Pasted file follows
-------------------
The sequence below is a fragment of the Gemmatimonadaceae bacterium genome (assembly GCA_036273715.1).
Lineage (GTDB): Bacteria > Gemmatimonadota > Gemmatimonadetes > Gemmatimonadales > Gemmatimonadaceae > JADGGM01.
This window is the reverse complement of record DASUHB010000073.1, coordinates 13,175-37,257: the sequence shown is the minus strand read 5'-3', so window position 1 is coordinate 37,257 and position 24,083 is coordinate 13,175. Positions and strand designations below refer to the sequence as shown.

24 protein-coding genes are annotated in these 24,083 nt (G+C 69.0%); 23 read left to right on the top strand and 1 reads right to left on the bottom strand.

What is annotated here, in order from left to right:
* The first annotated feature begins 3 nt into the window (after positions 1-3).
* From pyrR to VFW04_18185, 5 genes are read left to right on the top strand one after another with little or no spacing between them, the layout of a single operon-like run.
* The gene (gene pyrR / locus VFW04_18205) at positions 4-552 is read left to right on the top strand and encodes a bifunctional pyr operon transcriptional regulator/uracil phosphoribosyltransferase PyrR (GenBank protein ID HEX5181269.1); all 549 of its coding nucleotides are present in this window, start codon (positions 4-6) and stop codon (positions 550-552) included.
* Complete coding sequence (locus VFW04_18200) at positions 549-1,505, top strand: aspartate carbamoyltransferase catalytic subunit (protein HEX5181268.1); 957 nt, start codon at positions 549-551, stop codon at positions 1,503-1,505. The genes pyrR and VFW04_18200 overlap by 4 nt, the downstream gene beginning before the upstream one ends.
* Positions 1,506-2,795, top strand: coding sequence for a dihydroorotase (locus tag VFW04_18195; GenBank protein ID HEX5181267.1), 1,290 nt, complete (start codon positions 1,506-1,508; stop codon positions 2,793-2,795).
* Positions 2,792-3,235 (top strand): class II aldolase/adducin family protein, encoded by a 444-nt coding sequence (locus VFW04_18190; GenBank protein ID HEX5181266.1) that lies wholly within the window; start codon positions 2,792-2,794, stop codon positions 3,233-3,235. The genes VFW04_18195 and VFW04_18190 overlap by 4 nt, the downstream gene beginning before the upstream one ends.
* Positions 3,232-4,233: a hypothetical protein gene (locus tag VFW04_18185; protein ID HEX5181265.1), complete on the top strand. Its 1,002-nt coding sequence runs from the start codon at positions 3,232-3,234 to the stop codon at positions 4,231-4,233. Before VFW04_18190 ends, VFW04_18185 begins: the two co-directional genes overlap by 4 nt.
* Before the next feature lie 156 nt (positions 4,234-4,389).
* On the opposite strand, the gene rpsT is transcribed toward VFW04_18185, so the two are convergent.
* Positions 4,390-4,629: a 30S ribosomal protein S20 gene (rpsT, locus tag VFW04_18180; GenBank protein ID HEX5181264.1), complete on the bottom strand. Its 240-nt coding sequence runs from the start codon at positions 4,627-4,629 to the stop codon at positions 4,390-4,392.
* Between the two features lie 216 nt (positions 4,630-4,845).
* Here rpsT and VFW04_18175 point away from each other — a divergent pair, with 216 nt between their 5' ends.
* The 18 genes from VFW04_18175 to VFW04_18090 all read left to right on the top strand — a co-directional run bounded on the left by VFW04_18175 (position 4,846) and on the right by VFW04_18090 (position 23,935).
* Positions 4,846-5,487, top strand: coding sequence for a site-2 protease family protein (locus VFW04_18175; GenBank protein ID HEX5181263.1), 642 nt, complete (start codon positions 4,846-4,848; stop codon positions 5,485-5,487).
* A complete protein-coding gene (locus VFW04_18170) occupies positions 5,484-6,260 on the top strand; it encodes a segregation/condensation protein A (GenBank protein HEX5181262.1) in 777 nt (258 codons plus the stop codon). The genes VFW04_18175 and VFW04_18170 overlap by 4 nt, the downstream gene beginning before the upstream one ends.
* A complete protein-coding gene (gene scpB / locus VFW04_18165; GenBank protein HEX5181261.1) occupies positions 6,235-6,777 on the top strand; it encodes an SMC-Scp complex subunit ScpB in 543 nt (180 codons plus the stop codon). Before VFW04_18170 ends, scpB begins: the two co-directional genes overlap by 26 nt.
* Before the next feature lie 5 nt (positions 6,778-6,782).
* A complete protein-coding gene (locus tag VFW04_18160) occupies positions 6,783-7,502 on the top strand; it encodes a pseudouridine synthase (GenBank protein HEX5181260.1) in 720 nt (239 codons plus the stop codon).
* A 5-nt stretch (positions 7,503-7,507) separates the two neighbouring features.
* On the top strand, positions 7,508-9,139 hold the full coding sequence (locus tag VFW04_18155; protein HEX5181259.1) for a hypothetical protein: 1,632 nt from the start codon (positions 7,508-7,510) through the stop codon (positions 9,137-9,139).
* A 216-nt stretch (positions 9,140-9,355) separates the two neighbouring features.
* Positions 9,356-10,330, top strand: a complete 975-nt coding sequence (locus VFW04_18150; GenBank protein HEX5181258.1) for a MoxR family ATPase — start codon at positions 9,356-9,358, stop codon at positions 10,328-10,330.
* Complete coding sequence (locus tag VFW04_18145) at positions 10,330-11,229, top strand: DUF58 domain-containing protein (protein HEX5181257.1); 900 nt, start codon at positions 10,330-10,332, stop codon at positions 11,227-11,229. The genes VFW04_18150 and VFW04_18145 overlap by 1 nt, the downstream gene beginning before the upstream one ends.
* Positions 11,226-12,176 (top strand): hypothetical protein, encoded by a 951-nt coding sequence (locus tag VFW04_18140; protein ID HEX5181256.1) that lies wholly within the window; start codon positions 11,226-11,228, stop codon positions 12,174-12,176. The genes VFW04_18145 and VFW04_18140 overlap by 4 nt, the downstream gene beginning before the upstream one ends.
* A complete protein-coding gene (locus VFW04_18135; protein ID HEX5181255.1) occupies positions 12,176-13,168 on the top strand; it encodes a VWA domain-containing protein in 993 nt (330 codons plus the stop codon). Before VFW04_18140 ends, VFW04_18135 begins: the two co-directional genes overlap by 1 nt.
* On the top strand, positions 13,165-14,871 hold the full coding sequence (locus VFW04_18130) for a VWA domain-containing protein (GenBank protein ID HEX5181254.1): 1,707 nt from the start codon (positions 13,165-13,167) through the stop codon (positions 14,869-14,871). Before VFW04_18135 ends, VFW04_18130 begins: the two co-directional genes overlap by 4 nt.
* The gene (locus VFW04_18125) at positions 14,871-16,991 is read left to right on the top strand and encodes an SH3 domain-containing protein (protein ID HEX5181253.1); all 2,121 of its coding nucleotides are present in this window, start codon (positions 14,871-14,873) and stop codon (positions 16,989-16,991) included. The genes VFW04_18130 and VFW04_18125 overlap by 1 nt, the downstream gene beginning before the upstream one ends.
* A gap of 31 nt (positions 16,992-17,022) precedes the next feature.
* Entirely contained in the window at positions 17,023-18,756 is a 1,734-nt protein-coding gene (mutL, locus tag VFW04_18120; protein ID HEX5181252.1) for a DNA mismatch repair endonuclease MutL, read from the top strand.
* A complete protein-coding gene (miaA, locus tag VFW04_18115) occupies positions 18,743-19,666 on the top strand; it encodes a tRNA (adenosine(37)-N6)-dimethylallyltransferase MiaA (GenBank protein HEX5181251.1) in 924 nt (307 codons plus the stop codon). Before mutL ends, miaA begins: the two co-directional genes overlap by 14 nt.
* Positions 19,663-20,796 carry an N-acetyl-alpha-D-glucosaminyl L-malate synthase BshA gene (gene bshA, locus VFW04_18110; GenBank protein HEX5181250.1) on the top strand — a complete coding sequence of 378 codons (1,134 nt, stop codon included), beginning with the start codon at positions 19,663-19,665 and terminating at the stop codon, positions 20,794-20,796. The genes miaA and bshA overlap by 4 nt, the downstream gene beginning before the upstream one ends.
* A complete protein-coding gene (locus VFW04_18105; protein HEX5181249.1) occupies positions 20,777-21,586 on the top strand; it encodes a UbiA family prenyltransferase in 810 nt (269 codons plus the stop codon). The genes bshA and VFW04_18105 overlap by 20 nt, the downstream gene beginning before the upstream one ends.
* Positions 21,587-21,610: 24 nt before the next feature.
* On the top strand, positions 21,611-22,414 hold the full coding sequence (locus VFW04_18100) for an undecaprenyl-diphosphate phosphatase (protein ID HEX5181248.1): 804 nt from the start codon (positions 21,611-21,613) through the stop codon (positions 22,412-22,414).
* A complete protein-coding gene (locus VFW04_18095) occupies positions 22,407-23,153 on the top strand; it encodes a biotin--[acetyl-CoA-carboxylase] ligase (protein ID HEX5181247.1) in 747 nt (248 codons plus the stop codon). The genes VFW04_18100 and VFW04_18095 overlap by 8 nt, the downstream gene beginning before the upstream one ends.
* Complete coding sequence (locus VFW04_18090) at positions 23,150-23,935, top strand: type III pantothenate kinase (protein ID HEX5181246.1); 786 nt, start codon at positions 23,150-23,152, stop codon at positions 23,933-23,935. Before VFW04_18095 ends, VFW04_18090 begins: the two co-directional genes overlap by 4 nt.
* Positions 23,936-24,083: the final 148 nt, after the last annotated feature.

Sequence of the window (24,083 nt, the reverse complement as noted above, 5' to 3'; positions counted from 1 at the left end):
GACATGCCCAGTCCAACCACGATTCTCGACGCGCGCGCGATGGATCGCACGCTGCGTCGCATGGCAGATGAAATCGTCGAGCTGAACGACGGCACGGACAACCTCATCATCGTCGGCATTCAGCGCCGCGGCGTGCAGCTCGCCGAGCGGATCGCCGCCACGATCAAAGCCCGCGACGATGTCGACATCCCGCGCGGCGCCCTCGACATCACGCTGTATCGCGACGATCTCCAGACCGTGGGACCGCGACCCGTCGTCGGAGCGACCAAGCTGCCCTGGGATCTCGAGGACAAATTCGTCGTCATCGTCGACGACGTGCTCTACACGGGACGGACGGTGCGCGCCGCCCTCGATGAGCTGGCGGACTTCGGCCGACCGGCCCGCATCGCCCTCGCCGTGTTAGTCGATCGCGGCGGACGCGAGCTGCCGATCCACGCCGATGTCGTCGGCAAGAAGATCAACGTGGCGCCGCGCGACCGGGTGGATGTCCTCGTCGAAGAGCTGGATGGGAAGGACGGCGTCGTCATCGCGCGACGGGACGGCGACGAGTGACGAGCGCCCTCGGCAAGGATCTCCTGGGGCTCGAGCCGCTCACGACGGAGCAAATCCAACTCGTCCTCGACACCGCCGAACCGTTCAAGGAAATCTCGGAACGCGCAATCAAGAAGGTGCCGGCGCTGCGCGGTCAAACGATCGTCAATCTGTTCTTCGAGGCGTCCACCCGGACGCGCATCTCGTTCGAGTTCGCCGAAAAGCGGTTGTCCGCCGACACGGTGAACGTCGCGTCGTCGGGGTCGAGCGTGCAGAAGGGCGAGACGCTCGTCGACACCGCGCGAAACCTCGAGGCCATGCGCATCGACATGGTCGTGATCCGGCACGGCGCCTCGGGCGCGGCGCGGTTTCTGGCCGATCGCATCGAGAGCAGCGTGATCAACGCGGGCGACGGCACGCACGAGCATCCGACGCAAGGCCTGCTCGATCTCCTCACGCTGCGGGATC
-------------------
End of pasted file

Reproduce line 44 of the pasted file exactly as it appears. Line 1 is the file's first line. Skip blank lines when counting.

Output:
GACATGCCCAGTCCAACCACGATTCTCGACGCGCGCGCGATGGATCGCACGCTGCGTCGCATGGCAGATGAAATCGTCGAGCTGAACGACGGCACGGACAACCTCATCATCGTCGGCATTCAGCGCCGCGGCGTGCAGCTCGCCGAGCGGATCGCCGCCACGATCAAAGCCCGCGACGATGTCGACATCCCGCGCGGCGCCCTCGACATCACGCTGTATCGCGACGATCTCCAGACCGTGGGACCGCGACCCGTCGTCGGAGCGACCAAGCTGCCCTGGGATCTCGAGGACAAATTCGTCGTCATCGTCGACGACGTGCTCTACACGGGACGGACGGTGCGCGCCGCCCTCGATGAGCTGGCGGACTTCGGCCGACCGGCCCGCATCGCCCTCGCCGTGTTAGTCGATCGCGGCGGACGCGAGCTGCCGATCCACGCCGATGTCGTCGGCAAGAAGATCAACGTGGCGCCGCGCGACCGGGTGGATGTCCTCGTCGAAGAGCTGGATGGGAAGGACGGCGTCGTCATCGCGCGACGGGACGGCGACGAGTGACGAGCGCCCTCGGCAAGGATCTCCTGGGGCTCGAGCCGCTCACGACGGAGCAAATCCAACTCGTCCTCGACACCGCCGAACCGTTCAAGGAAATCTCGGAACGCGCAATCAAGAAGGTGCCGGCGCTGCGCGGTCAAACGATCGTCAATCTGTTCTTCGAGGCGTCCACCCGGACGCGCATCTCGTTCGAGTTCGCCGAAAAGCGGTTGTCCGCCGACACGGTGAACGTCGCGTCGTCGGGGTCGAGCGTGCAGAAGGGCGAGACGCTCGTCGACACCGCGCGAAACCTCGAGGCCATGCGCATCGACATGGTCGTGATCCGGCACGGCGCCTCGGGCGCGGCGCGGTTTCTGGCCGATCGCATCGAGAGCAGCGTGATCAACGCGGGCGACGGCACGCACGAGCATCCGACGCAAGGCCTGCTCGATCTCCTCACGCTGCGGGATC